In the early morning hours of September 18, 1992 Roger Warren, a striking member of CASAW Local 4 at Yellowknife’s Giant Mine, surreptitiously entered the mine on his own and planted a deadly bomb that subsequently killed nine replacement workers. All evidence suggested that Warren acted alone and told no one of his plan. In 1994 Roger Warren was convicted of nine counts of second degree murder. The families of the nine miners were paid and continue to be paid WCB pensions because the miners were killed at work. In 1994 the WCB of the Northwest Territories commenced a civil action against a variety of parties, most significantly, CAW National, Pinkerton’s Security, Royal Oak Ventures and the Government of the Northwest Territories.
The WCB claimed that the defendants either caused or incited or failed to prevent Roger Warren from secretly planting the bomb and killing the nine miners. Nine years after the claim was filed, the trial of the matter began in Yellowknife at the end of September 2003. The trial lasted nine months and Justice A.M. Lutz issued his decision on December 16, 2004. In his decision, he found the CAW, Pinkerton’s, the Government of the NWT, Royal Oak and Roger Warren all shared in the legal responsibility for Warren’s murderous act and therefore shared in the liability for over ten million dollars in damages he awarded. Click here for the trial judge’s full decision.
Justice Lutz’s decision was extremely problematic for unions because he found that CAW was liable for Warren’s act, even though CAW was not the local union in Yellowknife at the time (as mentioned above it was CASAW Local 4) and had only provided some limited financial support to the local, had written some letters of support to federal and territorial politicians and had seconded a member of a B.C. CAW local to assist with the local’s strike efforts (completely at the direction of the local). The WCB had not named the local union in their lawsuit and this failure was no doubt related to the fact that the local union had little or no funds with which to pay any possible judgment.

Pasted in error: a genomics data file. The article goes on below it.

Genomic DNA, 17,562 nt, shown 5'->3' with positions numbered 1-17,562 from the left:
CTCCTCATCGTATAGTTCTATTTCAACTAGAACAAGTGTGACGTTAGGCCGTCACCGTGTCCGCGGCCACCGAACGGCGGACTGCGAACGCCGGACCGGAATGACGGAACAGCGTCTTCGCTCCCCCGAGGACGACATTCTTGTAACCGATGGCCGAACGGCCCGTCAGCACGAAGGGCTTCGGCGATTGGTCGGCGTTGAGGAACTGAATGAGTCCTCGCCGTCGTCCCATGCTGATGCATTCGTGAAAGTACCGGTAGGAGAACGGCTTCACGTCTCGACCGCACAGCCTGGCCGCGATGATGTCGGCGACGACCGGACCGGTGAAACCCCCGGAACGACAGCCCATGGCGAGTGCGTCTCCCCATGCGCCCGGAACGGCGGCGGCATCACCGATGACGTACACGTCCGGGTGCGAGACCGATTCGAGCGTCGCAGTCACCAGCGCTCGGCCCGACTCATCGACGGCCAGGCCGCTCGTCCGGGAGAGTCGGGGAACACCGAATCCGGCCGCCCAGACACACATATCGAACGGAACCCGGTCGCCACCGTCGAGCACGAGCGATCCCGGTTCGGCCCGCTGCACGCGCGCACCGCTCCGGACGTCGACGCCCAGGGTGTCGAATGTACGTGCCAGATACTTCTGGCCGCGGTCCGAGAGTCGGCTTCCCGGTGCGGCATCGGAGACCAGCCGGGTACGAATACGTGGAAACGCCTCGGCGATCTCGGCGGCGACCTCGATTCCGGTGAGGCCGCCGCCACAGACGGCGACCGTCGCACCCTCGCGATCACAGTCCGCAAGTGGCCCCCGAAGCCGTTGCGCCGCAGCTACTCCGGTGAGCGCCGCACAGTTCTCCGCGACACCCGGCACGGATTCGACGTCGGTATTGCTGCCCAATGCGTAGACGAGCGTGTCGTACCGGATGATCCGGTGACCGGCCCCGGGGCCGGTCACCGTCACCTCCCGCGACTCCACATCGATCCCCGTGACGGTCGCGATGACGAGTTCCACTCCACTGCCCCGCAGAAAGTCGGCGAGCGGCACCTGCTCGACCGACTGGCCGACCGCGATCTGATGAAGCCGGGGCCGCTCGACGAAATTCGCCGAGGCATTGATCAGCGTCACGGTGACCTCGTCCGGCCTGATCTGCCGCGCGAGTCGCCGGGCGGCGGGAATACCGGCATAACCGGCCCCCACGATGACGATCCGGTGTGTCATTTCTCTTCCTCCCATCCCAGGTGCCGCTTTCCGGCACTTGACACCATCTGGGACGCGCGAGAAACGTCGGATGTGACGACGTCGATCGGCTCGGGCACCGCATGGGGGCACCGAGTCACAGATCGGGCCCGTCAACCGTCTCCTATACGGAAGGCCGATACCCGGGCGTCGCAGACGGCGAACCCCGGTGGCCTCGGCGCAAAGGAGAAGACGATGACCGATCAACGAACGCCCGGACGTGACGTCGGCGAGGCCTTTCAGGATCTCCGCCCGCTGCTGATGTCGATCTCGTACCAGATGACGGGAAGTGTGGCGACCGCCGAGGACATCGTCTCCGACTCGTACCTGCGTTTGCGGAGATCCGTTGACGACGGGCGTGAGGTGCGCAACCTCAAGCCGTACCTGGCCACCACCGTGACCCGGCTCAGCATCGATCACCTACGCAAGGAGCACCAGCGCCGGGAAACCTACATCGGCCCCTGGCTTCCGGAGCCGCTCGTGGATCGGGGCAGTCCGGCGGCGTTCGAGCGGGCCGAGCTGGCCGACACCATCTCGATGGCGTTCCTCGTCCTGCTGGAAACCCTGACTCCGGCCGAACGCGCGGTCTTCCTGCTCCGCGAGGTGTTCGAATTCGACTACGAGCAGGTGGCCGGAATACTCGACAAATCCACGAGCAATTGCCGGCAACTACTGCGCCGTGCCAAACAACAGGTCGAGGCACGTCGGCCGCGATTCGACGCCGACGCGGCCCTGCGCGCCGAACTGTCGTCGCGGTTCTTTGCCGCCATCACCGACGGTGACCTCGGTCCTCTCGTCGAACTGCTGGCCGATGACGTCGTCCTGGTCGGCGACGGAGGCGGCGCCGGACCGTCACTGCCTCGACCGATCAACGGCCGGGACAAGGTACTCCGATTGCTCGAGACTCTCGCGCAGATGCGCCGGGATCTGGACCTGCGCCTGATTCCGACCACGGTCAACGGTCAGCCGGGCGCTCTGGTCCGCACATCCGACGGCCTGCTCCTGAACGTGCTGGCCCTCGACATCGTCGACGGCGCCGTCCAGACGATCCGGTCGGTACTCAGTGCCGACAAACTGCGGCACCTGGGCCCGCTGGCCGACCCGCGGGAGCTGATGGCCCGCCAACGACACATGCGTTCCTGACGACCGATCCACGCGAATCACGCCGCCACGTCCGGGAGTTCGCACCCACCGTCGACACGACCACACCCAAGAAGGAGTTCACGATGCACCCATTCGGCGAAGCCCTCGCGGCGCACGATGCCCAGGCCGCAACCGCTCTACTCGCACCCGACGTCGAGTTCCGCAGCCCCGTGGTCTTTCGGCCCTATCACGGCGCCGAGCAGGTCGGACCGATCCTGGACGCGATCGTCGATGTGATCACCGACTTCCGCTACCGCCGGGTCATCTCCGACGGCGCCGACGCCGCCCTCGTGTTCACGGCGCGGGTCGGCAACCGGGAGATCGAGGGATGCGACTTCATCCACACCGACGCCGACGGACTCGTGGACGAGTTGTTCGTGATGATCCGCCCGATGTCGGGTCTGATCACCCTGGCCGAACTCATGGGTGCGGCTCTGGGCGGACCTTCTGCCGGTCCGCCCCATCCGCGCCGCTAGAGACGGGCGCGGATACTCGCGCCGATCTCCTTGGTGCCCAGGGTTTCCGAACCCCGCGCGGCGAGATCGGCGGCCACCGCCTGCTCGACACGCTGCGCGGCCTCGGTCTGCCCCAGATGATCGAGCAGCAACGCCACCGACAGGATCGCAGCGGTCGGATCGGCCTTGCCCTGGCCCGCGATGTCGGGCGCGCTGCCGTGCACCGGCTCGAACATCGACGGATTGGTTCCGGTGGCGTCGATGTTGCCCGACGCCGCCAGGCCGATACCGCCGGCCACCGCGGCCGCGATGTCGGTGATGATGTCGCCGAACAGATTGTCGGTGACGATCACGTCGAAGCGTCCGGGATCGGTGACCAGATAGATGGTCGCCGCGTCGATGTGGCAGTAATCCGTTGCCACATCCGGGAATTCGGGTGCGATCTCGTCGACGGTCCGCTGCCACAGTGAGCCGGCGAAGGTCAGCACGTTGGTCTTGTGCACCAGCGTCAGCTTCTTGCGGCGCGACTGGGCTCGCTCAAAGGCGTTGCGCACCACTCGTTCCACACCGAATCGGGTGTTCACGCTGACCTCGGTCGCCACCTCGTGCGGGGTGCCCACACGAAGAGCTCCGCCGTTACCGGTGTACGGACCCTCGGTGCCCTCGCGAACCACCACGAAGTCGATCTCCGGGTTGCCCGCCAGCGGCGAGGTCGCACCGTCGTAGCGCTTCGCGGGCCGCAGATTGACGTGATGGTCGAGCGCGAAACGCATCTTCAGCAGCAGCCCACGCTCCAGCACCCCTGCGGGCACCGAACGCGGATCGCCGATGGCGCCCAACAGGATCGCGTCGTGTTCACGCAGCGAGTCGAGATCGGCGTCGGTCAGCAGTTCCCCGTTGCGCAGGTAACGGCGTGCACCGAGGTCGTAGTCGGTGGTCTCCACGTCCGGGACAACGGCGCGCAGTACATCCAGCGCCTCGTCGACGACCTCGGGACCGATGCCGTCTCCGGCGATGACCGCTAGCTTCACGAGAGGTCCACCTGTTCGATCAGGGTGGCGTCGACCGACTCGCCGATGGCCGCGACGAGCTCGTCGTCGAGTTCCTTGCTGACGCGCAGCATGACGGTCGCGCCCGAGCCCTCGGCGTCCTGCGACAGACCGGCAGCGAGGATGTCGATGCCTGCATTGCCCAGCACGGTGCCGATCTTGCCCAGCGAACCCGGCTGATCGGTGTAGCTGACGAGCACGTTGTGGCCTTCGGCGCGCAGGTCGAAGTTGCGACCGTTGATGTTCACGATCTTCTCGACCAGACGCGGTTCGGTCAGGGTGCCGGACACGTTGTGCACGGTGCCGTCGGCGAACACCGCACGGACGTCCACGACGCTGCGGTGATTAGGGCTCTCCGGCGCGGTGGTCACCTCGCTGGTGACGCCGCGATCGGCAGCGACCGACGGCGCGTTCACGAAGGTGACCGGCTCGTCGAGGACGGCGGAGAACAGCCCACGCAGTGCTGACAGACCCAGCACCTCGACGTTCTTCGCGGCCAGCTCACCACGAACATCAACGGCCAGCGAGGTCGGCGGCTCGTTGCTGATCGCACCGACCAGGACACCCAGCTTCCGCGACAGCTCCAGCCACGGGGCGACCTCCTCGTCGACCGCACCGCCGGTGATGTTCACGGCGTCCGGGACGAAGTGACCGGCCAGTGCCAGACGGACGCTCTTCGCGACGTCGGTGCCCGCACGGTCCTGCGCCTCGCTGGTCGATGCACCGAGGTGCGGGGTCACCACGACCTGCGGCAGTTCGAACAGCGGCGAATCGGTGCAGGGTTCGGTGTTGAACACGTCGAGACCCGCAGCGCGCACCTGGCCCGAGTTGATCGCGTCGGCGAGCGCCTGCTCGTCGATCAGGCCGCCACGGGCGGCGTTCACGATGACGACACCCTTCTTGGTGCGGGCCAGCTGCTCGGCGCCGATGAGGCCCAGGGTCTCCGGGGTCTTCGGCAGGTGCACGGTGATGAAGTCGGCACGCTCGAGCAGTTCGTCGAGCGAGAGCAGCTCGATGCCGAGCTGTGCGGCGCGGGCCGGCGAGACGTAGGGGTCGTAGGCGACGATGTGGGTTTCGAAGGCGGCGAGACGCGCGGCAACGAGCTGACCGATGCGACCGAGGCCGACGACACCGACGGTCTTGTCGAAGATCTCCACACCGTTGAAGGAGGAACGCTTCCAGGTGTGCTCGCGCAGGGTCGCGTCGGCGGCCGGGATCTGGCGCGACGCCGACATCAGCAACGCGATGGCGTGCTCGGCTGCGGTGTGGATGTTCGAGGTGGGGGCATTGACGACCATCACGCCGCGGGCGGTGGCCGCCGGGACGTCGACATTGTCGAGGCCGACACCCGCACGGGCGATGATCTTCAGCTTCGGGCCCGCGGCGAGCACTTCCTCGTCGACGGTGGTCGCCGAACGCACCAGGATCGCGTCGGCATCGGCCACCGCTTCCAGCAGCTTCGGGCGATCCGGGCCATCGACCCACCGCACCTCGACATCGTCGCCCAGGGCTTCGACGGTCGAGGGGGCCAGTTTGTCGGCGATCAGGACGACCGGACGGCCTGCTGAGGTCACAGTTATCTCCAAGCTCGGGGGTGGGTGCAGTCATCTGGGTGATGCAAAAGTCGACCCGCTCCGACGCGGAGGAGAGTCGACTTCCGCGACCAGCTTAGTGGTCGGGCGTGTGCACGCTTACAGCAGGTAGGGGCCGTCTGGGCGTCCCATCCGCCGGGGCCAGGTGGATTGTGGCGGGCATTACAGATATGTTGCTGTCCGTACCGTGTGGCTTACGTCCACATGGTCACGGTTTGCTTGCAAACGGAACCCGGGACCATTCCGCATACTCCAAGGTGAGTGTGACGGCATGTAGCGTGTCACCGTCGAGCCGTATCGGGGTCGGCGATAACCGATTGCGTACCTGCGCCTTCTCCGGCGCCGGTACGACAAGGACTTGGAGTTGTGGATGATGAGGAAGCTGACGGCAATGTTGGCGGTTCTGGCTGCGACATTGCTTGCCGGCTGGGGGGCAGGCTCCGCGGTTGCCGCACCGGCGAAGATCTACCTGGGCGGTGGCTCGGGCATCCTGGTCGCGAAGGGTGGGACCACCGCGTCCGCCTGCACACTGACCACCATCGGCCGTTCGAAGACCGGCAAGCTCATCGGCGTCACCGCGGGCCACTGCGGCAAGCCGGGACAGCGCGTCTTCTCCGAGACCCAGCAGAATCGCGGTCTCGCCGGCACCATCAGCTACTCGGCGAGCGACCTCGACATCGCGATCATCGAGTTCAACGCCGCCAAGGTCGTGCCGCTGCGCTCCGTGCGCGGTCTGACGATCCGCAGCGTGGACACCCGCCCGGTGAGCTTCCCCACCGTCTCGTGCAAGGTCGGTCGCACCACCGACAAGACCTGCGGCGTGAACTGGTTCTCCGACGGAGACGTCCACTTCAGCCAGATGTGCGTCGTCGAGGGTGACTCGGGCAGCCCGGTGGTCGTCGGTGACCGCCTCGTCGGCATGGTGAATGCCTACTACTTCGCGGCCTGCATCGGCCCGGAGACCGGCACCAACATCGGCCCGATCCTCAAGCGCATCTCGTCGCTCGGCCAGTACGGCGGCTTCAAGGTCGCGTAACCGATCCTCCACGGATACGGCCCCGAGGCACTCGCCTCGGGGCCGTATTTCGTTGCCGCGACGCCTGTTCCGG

CAW and the other defendants appealed the trial decision and in May of 2008 the Court of Appeal of the NWT issued its decision on the appeal, overturning every one of the trial findings of liability and leaving Roger Warren as the only party liable for the murders. Click here for the Court of Appeal’s full decision.
The WCB sought leave to appeal the Court of Appeal’s decision to the Supreme Court of Canada. Leave was granted and the Supreme Court appeal was heard in May 2009. The Supreme Court issued its reasons for decision on February 18, 2010.
The Supreme Court upheld the Court of Appeal’s finding that no party other than Roger Warren was liable for the murders. In doing so, the Supreme Court specifically affirmed that:
- local unions are distinct from parent unions and must be treated as separate entities by the law;
- nothing that CAW did or did not do during the strike in Yellowknife was negligent and they were not legally responsible for Roger Warren’s murderous act;
- CAW was not automatically liable for Roger Warren’s acts just because Warren was a member of a union (CASAW) that CAW later merged with.
The Supreme Court of Canada’s decision in this matter is final and this is the end of this long process and unions can take comfort in knowing that the Supreme Court affirmed the principles above. However, unions must always act reasonably and prudently in the course of a strike and in all matters or face the risk of enormously expensive and risky litigation.